Last night, at around ten, the power went out. I did what any exhausted person would logically do: I put the computer down, sunk under the covers, and let the terrified eleven year-old into my bed. All the windows in the houses nearby that were normally illuminated at that hour were dark, too. Darkness on a street has an accompanying quiet. Almost instantly, I fell asleep.

During the next half-hour or so until the power outage was righted, the eldest came in and out (luring the awake and rattled younger brother into action, to see what was going on), the housemate wandered in with them, the eldest (fourteen) apparently went all the way down the darkened street to investigate (and perhaps was brought home by the police babysitting the downed power line till it was righted), the seven year-old stumbled in from his bed to sleep with me, and despite those interruptions, I pretty much paid no attention and drifted back to sleep each time. I hadn’t even brushed my teeth, but I cared not at all. Sleep won over, and knowing that the power would come on again (and did, so I had to shut off the light by the bed), I was eager to let it win.

I slept for a little over eight hours. Shall I write that the way it feels? I SLEPT FOR EIGHT SOLID HOURS. What’s more, I eked out about eight hours the night before, too. Two nights of eight hour sleeps (when not extremely sick) is probably a record for me, since, I’m guessing Ezekiel’s birth (he’s fourteen).

The mantra I’ve always had when my kids were small babies: sleep is overrated. Given that the first three months of any infant’s life is essentially one extremely long day (I say this because it is most definitively not broken by eight solid hours of sleep), you can appreciate (especially if you’ve lived through this particular form of sleep deprivation) my logic. For most of us, it’s not like the first sleeping-through-the-night experience is a period and full nights of sleep are thus restored. It’s usually a little more one step-forward-two-steps-back (or worse). Teething, why did they invent that? And, in terms of sleep’s reliability, what’s with developmental milestones? For that matter, what’s with emergencies, upsetting arguments, deadlines and holidays? When you stop and think about it, so many things get in the way of sleep (including, of course, the Internet).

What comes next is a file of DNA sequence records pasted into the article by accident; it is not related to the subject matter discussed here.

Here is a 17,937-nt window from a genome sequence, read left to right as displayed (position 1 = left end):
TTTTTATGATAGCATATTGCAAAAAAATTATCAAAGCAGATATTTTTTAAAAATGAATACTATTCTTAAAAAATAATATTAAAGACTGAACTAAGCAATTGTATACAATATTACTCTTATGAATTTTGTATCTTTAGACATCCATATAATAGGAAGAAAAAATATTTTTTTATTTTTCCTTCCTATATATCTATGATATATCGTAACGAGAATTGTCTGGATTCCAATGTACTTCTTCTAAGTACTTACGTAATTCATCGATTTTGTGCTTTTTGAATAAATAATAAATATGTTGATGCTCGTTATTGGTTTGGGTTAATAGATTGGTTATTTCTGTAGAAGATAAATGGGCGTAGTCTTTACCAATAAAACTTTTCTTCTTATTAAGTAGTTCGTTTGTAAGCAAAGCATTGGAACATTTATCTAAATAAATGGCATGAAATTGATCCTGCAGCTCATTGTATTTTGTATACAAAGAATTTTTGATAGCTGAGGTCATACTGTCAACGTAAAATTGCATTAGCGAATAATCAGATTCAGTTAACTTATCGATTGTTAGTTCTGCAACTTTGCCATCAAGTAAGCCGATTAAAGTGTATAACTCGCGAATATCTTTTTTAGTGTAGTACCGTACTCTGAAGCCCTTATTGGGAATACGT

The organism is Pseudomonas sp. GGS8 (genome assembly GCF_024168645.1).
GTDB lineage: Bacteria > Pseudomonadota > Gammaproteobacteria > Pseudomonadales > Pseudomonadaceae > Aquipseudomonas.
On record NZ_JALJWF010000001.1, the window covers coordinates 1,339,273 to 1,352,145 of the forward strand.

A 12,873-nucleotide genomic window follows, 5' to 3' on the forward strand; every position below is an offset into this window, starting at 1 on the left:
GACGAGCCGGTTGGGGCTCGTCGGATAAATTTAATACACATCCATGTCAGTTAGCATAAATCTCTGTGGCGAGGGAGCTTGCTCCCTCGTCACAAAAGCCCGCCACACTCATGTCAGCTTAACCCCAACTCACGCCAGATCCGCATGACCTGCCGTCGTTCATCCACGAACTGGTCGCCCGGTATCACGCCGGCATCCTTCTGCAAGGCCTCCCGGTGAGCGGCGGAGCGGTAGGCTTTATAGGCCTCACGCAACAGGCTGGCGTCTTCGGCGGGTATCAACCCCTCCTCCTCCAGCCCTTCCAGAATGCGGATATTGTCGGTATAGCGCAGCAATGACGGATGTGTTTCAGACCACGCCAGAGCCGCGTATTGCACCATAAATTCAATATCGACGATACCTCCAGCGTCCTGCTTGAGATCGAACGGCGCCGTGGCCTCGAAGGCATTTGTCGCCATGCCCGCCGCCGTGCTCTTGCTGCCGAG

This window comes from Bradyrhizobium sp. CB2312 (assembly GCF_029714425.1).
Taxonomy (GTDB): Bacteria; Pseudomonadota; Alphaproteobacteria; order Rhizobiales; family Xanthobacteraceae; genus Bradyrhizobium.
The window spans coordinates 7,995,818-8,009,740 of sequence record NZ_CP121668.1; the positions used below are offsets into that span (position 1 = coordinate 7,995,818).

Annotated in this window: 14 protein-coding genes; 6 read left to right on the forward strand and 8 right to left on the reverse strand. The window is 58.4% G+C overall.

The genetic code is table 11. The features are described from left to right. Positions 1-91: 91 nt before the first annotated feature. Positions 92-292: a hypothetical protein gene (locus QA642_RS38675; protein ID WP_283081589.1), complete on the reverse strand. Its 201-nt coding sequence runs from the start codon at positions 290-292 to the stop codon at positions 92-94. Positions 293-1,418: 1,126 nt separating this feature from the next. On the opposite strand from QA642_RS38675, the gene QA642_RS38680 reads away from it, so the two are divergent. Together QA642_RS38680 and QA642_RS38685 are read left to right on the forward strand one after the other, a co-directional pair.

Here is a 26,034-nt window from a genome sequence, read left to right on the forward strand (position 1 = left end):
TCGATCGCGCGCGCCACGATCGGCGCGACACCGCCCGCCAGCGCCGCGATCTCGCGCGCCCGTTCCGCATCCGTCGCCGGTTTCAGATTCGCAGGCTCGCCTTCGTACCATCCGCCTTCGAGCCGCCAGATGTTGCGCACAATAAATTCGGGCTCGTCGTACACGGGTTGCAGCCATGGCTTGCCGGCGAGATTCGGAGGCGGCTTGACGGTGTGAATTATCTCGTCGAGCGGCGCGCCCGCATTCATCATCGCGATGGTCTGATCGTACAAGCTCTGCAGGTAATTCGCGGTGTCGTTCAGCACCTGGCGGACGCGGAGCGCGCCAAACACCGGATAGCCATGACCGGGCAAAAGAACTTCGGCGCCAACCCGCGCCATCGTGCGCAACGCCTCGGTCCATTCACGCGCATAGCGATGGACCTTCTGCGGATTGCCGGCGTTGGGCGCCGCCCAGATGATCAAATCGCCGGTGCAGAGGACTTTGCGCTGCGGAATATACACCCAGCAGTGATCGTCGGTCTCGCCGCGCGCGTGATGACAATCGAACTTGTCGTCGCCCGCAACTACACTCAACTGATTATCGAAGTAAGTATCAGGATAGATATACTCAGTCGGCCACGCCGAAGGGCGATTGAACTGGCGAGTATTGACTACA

The terrible truth is that sleep is not overrated. Click onto the National Sleep Foundation’s website and you’ll learn that we need more sleep than we are getting, and by we, I mean kids, teens, and adults alike. We’re kind of in the midst of a national sleep emergency. I first heard about this when Beth Haxby—then a preschool teacher to Lucien, currently a third grade teacher at my kids’ school—dislocated her shoulder and had to be sidelined from teaching for a semester, during which she researched sleep (for the preschool, and for her own edification).

At the preschool, there was keen interest in the nap policy, because some kids napped more easily than others did and some parents wanted their kids to nap while others didn’t. Why was napping at school important enough for some kind of policy? Naps are just part of a larger issue regarding kids’ sleep. How well kids sleep, as in go to sleep and stay asleep, affects parents’ lives deeply; it’s about how much sleep—and “downtime”—parents can obtain and about the quality of their kids’ moods, overall. Just to make my case: a couple of years before that, said preschool made an office out of the toddlers’ napping room, and from the parents, a HUGE uproar ensued; the nap, I remember saying in a standing-room-only meeting, has everything to do with whether parents pick up a happy child or a cranky child (and having been at work all day, parents really wish for a happy child during those hours between school/daycare and bedtime).

Another hint to sleep’s import is how very many bedtime books and lullaby recordings exist. If all you can think of is Margaret Wise Brown and Clement Hurd's classic Goodnight Moon and the song, Hush Little Baby, you have some explorations to make. Because I’m reading a lot of picture books on the theme of sleep these days, let me say my hands-down favorite is Chris Raschka’s beautifully illustrated poem (it masquerades as a picture book, but is in fact a totally lovely poem) Can’t Sleep.